TAMPA — With the clock ticking until graduation, Hillsborough schools superintendent MaryEllen Elia will meet next with seniors in the Urban Teaching Academy to try and finalize the college scholarships they were promised.
They'll be asked to bring documentation to apply for scholarships through the Hillsborough Education Foundation. The nonprofit has Florida prepaid scholarships that it can redirect for up to 23 students who qualify based on their income, said president Phil Jones.
Another six whose family incomes are too high will likely get cash scholarships, Jones said. "We feel fairly high in our confidence level that we have it squared away."
Meetings will take place Wednesday at Blake High School, Thursday at Hillsborough and May 17 at Middleton, all from 5:30 to 7:30 p.m.
School officials have been scrambling since they realized recently they did not have the money to honor a promise of college tuition and book funds to students who completed the teaching program at the three schools.
That promise was also stated in the district's application for federal magnet grant funds. In exchange, the students were to return to the district after college and teach at inner-city schools.
After the Tampa Bay Times disclosed the problem in early April, Elia and Jones said they were counting on assistance from the University of South Florida and Hillsborough Community College. Elia said USF president Judy Genshaft made that assurance personally.
But officials at those schools said their resources were limited, and much of the assistance would come in the form of financial aid counseling.
Hearing Friday's developments, USF spokesman Michael Hoad said, "Dr. Genshaft's commitment was that we will help in any way we possibly can. What you are describing, from our point of view, is very good news."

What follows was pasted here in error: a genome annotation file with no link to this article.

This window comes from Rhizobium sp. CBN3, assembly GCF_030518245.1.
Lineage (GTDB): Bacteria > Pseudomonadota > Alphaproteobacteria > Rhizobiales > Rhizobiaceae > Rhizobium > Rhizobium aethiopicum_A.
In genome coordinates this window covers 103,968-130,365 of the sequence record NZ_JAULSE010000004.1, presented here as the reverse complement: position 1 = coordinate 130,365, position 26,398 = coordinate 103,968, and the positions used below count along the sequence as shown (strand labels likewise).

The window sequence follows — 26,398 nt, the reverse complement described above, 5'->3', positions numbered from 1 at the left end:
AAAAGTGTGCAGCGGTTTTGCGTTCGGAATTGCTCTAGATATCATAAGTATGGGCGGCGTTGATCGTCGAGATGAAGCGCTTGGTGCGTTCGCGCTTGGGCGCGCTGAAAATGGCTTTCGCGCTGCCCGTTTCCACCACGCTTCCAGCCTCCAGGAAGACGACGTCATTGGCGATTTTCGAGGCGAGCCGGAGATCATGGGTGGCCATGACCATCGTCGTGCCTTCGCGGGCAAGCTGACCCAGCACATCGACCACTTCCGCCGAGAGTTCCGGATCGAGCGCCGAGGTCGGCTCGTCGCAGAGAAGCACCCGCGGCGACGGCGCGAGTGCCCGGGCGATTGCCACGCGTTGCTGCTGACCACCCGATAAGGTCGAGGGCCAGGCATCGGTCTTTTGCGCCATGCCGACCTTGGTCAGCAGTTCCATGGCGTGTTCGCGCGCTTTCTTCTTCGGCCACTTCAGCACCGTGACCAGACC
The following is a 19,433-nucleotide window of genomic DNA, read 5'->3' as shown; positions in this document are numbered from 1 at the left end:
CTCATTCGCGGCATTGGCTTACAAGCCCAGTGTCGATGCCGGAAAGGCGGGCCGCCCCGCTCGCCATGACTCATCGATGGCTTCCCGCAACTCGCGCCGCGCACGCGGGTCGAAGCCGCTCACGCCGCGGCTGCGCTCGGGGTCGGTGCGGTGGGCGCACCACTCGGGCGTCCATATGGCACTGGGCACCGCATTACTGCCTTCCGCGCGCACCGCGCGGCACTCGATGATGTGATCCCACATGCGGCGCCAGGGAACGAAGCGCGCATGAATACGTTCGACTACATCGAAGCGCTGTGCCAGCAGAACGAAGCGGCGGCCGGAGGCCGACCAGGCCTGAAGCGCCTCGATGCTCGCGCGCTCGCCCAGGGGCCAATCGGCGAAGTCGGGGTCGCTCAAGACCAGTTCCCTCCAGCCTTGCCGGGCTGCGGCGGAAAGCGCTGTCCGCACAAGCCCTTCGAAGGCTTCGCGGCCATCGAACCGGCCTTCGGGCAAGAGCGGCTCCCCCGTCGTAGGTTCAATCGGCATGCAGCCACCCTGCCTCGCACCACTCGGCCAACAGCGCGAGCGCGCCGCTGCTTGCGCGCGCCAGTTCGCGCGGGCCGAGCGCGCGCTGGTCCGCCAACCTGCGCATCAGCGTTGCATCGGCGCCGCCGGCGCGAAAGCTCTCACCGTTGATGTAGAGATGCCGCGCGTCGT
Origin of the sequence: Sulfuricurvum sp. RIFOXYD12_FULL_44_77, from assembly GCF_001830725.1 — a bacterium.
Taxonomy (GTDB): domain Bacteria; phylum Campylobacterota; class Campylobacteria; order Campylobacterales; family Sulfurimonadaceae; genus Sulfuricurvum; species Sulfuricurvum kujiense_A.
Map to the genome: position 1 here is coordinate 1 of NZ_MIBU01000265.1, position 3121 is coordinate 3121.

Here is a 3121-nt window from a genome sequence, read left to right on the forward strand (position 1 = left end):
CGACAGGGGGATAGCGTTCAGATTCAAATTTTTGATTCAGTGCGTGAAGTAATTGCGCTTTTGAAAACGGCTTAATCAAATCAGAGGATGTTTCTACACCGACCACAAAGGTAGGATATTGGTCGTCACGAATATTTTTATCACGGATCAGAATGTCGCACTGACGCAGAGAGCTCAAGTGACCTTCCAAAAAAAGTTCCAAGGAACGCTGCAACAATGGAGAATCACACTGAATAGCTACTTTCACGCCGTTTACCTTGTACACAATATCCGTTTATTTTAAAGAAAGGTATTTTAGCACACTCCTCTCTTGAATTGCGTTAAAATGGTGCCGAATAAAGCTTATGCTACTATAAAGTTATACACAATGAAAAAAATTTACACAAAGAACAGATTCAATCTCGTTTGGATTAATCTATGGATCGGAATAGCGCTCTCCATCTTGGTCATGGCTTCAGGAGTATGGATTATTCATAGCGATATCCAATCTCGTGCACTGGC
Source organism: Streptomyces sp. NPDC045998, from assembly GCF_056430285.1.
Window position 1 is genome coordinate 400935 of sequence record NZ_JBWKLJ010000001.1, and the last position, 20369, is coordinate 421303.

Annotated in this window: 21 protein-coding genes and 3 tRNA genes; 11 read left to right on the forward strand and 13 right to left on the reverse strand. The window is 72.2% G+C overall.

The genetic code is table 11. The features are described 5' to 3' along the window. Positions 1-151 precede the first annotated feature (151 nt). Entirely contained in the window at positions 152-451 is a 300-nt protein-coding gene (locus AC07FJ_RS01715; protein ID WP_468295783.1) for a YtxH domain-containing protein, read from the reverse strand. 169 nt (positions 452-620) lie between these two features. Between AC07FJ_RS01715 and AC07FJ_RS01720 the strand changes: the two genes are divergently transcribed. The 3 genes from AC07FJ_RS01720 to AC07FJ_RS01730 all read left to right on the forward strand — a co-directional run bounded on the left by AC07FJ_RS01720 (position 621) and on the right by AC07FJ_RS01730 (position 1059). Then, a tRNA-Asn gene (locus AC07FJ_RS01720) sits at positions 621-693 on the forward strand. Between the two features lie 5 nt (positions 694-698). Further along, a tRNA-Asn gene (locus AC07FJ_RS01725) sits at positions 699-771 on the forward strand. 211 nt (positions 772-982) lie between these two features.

In a letter to school board members on Friday, Elia wrote, "we remain optimistic about the future of the UTA."
The program, however, is being phased out of Hillsborough and Middleton and will remain only at Blake.
Launched in 2008, the academy has three more classes after this one that have been promised scholarships. That adds up to 100 students, Jones said.
Fundraising is ongoing to cover those scholarships and the six cash scholarships for this year's seniors.
"People have been really nice about $500 here and $1,000 there," he said. A donor has agreed to match $95,000 if the foundation can raise the other $95,000, he said. School district employees will soon receive email solicitations to contribute.
Reaction from school board members has been muted, with the exception of Susan Valdes.
On Friday, Valdes took issue with Elia's repeated statement that because the school year isn't over yet, no one has broken any promises.
"But we have," Valdes said. "Staff dropped the ball. And I do not feel it is appropriate now to go out to the community and ask for the money."
Staff writer Elisabeth Parker contributed to this report. Marlene Sokol can be reached at (813) 226-3356 or email@example.com.